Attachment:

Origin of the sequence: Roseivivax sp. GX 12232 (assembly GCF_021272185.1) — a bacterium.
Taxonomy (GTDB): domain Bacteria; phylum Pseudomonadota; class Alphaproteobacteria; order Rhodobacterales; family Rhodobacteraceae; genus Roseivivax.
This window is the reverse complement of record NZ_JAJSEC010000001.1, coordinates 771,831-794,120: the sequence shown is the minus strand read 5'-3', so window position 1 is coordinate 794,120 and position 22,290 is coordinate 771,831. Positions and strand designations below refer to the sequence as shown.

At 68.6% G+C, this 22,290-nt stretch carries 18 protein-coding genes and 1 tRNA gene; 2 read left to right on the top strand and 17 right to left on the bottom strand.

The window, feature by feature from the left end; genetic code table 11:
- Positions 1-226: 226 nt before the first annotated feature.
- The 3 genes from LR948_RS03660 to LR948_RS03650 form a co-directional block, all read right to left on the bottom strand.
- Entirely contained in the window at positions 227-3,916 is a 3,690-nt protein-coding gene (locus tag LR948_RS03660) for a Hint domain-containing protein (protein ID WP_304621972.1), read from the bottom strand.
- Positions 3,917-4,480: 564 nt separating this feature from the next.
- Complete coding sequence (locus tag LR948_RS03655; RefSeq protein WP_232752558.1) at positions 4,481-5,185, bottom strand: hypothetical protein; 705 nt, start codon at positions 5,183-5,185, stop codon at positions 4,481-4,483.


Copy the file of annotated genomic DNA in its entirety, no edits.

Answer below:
Origin of the sequence: Roseivivax sp. GX 12232 (assembly GCF_021272185.1) — a bacterium.
Taxonomy (GTDB): domain Bacteria; phylum Pseudomonadota; class Alphaproteobacteria; order Rhodobacterales; family Rhodobacteraceae; genus Roseivivax.
This window is the reverse complement of record NZ_JAJSEC010000001.1, coordinates 771,831-794,120: the sequence shown is the minus strand read 5'-3', so window position 1 is coordinate 794,120 and position 22,290 is coordinate 771,831. Positions and strand designations below refer to the sequence as shown.

At 68.6% G+C, this 22,290-nt stretch carries 18 protein-coding genes and 1 tRNA gene; 2 read left to right on the top strand and 17 right to left on the bottom strand.

The window, feature by feature from the left end; genetic code table 11:
- Positions 1-226: 226 nt before the first annotated feature.
- The 3 genes from LR948_RS03660 to LR948_RS03650 form a co-directional block, all read right to left on the bottom strand.
- Entirely contained in the window at positions 227-3,916 is a 3,690-nt protein-coding gene (locus tag LR948_RS03660) for a Hint domain-containing protein (protein ID WP_304621972.1), read from the bottom strand.
- Positions 3,917-4,480: 564 nt separating this feature from the next.
- Complete coding sequence (locus tag LR948_RS03655; RefSeq protein WP_232752558.1) at positions 4,481-5,185, bottom strand: hypothetical protein; 705 nt, start codon at positions 5,183-5,185, stop codon at positions 4,481-4,483.